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Bike Shopping Tips

First Steps When Shopping For a Bike

I'm in a cycling state of mind, and not just because the Tour de France starts this weekend. After a stint roaming around city streets while I was on vacation, I'm hooked on finding the best bike to do the same at home. But as a beginner city cyclist I'm overwhelmed by all the information and choices available.

To dip my feet in the bicycling waters, I checked out the bikes at Lombardi's Sports, a local sport shop, and learned some tips from the bike specialists there. The first thing they recommend is to figure out the main purpose for your shiny new ride. Knowing a rough percentage of the time you envision yourself commuting to work or whether you primarily want to use your bike for exercise will help you decide whether a road, hybrid, or mountain bike is for you. Read on for more recommendations for first-time bike buyers.

  • Narrow down your selection. For first-time riders, a hybrid or dual-sport bike may be the best option. Not only are they made for both road commuting and light trail use, they usually require far less maintenance — the tires on road bikes, for example, are thinner and need higher pressure than hybrids, meaning they may require more air-pressure checks and maintenance month after month.
  • Size is important. Don't think you can just buy the cutest bike on the shelf. Finding the right bike size is more than about just your leg height, so make sure you go to a bike shop to get sized correctly. Riding a bike that is the wrong size can lead to back, leg, and knee pain.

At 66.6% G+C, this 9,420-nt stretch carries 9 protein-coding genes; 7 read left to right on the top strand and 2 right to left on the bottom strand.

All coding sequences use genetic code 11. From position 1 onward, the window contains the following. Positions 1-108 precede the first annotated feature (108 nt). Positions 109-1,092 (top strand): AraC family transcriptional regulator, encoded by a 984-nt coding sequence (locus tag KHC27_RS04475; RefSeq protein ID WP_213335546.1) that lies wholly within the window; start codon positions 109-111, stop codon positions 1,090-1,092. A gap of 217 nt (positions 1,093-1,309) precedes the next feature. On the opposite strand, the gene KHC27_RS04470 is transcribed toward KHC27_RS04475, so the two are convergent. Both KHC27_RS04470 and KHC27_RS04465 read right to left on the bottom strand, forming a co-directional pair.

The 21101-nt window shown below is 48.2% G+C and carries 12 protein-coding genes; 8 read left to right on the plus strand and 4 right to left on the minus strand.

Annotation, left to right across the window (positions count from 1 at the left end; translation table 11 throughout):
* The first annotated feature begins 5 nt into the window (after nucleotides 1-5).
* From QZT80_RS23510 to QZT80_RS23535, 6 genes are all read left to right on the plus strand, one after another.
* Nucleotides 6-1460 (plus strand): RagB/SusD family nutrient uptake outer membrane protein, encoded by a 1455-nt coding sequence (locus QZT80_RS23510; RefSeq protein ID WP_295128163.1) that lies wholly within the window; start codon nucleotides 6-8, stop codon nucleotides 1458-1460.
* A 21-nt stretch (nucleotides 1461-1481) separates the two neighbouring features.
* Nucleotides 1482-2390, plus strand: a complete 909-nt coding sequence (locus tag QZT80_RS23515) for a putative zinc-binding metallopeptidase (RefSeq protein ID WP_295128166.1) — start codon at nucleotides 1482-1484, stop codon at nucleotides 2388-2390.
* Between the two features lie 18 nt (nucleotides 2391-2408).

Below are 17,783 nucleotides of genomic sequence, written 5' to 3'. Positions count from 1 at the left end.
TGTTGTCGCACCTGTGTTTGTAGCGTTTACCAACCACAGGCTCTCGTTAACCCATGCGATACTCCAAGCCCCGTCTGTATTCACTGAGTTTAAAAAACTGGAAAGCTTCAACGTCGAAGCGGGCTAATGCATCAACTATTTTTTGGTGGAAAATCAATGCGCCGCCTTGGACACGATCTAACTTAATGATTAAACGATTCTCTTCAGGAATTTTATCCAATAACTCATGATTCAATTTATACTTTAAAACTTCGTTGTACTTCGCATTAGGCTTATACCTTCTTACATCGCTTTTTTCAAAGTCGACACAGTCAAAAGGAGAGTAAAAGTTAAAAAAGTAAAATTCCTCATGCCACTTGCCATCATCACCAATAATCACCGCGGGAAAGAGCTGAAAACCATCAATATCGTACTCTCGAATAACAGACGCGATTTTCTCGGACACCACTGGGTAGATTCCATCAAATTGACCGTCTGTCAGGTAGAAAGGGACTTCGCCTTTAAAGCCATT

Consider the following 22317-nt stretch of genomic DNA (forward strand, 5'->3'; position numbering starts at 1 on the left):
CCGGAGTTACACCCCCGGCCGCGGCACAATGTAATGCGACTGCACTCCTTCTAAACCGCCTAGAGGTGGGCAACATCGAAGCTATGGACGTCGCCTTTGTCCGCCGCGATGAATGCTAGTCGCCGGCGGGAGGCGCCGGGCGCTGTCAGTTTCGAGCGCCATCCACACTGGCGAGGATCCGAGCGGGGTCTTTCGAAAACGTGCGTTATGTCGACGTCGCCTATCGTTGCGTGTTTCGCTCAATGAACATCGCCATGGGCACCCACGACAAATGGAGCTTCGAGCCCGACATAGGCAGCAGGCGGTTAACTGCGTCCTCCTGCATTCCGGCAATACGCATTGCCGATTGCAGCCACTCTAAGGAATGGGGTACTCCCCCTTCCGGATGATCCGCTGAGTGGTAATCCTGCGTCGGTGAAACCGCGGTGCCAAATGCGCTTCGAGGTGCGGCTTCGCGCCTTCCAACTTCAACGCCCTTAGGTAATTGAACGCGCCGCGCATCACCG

• Don't forget the essentials. If you've fallen in love with the perfect bike for your lifestyle, congrats! But don't forget the safety accessories before you hop on your new ride. Investing in a helmet is mandatory, and don't forget other safety essentials like a travel pump and patch kit.

I'm excited to find a bike that meets my city-commuting needs and can't wait to start the search. Have any more first-time bike-buying tips?


Source: Flickr user Ed Yourdon
Join The Conversation
jade408 jade408 3 years

If you plan to carry stuff and don't want to use a backpack, get a rack. If you don't plan to hit the trails, an upright city bike might be more appropriate.

Advah Advah 5 years
I bought my first bike last year, and after years of second hand bikes that didn't really work for me, I'm in love! If you're smaller, I really recommend trying bikes with a ladies' frame. I feel a lot more confident and stable on my bike because I know I can hop and off in secs if needed. And if you're cycling in town, do try hybrids - I also feel safer being around cars when I'm not almost lying on the handles and instead sitting upright. Finally, speak to the sales assistants! And if they're not helpful, go to a different shop! I thought I knew enough to pick my own bike, but their advice was SO helpful and made all the difference.
bjeanne18 bjeanne18 5 years
It was really hard for me to buy a bike the first time because I felt like if I bought something < $500 according to everything I read online it would just be a terrible purchase -- however; I wasn't ready to dedicate such a large sum of money to biking yet. I found my bike at a local sports store after about a month of searching almost 30% off just because it was last year's model and they were looking to get rid of it. I know it isn't the *best* bike on the market, but it was a perfect starter bike for me and I'm happy with it. I guess my advice is set your budget and what you're looking for in the bike - and GL shopping!
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